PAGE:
Super-Stretchy Skin-Like Sensor (Stanford University)
Android-like robots with supple touch-sensitive skin are a possibility thanks to new research from Stanford University with the ultimate goal of restoring functionality to lost skin, for example in amputees and burn victims.
Scientists have developed a stretchy transparent skin-like film from Carbon Nanotubes (CNTs) that can accurately measure applied force.
The highly elastic material snaps back into place without any permanent deformation after being stretched to more than twice its length in any direction.
The technology could be used in making touch sensitive android-like robots, prosthetic limbs, computer touch screens, and for medical applications such as pressure sensitive bandages.
“This sensor can register pressure ranging from a firm pinch between your thumb and forefinger to twice the pressure exerted by an elephant standing on one foot,” said study co-author Darren Lipomi in a media release.
At the heart of the film-like sensor are two layers of CNT-based “nano-springs" created by spraying CNTs in liquid form onto thin sheets of silicon.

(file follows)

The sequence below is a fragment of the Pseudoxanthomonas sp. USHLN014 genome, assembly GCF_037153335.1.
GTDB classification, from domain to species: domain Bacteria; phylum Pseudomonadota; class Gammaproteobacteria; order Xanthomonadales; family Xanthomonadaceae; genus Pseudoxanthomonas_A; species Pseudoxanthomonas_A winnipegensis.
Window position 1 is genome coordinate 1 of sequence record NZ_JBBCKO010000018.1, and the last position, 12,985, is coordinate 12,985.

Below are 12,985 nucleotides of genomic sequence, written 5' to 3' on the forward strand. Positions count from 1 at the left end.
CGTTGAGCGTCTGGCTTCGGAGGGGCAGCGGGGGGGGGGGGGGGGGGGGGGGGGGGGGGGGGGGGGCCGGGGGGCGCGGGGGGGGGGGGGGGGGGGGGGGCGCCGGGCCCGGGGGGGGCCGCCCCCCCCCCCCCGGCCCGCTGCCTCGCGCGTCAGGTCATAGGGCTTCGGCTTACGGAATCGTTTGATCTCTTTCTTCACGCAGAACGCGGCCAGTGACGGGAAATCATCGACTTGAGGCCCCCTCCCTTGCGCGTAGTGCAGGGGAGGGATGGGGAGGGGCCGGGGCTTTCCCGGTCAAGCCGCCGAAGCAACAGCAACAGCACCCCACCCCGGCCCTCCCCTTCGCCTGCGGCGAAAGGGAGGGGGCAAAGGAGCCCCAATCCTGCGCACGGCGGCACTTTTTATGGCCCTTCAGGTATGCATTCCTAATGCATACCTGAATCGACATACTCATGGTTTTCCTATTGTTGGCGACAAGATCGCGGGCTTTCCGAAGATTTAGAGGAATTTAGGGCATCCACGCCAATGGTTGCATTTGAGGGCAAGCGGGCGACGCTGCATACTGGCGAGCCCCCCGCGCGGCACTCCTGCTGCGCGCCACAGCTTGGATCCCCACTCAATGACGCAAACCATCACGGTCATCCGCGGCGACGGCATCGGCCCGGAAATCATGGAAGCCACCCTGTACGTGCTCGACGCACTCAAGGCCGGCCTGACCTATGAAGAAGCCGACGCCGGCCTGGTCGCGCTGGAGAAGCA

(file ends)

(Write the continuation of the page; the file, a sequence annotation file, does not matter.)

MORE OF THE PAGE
Each layer is then stretched in one direction and released, causing the CNTs to buckle and develop their spring-like properties.
"After we have done this kind of pre-stretching to the nanotubes, they behave like springs and can be stretched again and again, without any permanent change in shape," said co-author Zhenan Bao in the release.
The layers of CNT nano-springs are placed face to face with their spring directions perpendicular to each other enabling the sensor to stretch in all directions.
Between the two nano-spring layers is a more deformable layer of silicon that stores an electrical charge. When pressure is exerted, the middle layer compresses, affecting the amount of charge it can store. This change enables the sensor to transmit what it is "feeling."
According to Bao, this artificial skin has the potential to sense pressure "well below the pressure exerted by a 20 milligram bluebottle fly carcass," based on previous research. However, the team focused on making the new sensor stretchy and transparent.
"We did not spend very much time trying to optimize the sensitivity aspect on this sensor," Bao said. "But the previous concept can be applied here. We just need to make some modifications to the surface of the electrode so that we can have that same sensitivity."
The findings were published online in the journal Nature Nanotechnology on Oct. 23.